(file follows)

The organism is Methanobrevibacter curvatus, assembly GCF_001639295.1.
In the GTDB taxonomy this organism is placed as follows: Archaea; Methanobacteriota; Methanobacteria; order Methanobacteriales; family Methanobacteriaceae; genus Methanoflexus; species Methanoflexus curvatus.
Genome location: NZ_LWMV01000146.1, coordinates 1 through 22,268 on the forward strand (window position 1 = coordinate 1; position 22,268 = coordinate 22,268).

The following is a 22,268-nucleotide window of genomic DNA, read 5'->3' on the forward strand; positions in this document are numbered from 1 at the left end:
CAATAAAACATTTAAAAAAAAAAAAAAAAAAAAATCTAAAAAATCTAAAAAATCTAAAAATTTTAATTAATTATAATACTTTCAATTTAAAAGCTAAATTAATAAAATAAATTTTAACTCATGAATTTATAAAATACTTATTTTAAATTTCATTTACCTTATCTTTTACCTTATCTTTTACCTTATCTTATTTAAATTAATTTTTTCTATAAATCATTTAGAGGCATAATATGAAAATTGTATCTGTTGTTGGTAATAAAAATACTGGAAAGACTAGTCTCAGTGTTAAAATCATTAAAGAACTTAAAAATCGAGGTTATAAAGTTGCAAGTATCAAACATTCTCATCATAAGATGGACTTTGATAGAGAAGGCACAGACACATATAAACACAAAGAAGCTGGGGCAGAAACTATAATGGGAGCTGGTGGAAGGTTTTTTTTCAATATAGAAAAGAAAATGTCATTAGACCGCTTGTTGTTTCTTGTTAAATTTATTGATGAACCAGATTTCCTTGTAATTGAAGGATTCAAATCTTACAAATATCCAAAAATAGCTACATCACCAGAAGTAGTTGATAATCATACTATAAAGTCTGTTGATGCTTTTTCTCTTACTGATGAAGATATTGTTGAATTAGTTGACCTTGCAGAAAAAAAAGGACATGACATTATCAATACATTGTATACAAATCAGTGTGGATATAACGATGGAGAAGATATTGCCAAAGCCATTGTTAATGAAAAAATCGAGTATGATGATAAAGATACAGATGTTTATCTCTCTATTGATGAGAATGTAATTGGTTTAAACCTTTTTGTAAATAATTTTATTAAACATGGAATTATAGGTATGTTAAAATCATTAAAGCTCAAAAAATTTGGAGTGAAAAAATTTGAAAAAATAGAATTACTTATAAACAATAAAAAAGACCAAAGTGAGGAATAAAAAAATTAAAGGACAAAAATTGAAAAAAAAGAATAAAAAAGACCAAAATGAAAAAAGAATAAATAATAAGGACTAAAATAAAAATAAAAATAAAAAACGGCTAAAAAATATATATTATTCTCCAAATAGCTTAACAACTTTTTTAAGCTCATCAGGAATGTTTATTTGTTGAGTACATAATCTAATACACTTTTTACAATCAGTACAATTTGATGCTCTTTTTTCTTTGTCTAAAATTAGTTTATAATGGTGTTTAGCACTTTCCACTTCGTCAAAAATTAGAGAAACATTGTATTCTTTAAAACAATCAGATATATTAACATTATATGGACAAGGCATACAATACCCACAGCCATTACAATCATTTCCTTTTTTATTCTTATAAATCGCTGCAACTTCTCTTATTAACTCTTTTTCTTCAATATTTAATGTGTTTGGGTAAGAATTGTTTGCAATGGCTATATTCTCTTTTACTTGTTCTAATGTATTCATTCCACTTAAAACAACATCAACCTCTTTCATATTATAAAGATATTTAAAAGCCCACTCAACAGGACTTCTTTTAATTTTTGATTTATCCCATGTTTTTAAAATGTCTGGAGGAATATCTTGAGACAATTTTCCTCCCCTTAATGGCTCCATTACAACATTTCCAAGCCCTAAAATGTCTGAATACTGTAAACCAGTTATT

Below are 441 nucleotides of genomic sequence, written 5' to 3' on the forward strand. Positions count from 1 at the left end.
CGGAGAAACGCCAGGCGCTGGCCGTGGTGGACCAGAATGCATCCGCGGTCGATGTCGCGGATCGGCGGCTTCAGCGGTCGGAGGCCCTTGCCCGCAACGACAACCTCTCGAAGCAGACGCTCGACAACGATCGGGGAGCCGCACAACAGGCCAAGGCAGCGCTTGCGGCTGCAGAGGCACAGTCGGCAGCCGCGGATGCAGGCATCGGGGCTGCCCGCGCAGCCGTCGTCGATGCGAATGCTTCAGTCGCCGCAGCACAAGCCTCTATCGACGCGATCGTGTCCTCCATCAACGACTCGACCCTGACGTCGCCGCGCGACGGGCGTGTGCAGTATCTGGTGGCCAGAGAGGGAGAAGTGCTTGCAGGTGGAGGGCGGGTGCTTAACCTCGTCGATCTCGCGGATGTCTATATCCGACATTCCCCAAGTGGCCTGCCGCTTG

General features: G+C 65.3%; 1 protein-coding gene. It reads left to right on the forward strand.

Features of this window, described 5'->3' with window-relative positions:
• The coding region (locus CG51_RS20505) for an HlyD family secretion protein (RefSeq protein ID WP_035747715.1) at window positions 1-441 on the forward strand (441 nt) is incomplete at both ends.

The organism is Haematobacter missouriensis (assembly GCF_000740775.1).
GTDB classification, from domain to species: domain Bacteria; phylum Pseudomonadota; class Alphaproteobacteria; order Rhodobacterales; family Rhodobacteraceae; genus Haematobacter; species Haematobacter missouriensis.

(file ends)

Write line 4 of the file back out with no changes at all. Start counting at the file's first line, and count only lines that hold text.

The following is a 22,268-nucleotide window of genomic DNA, read 5'->3' on the forward strand; positions in this document are numbered from 1 at the left end: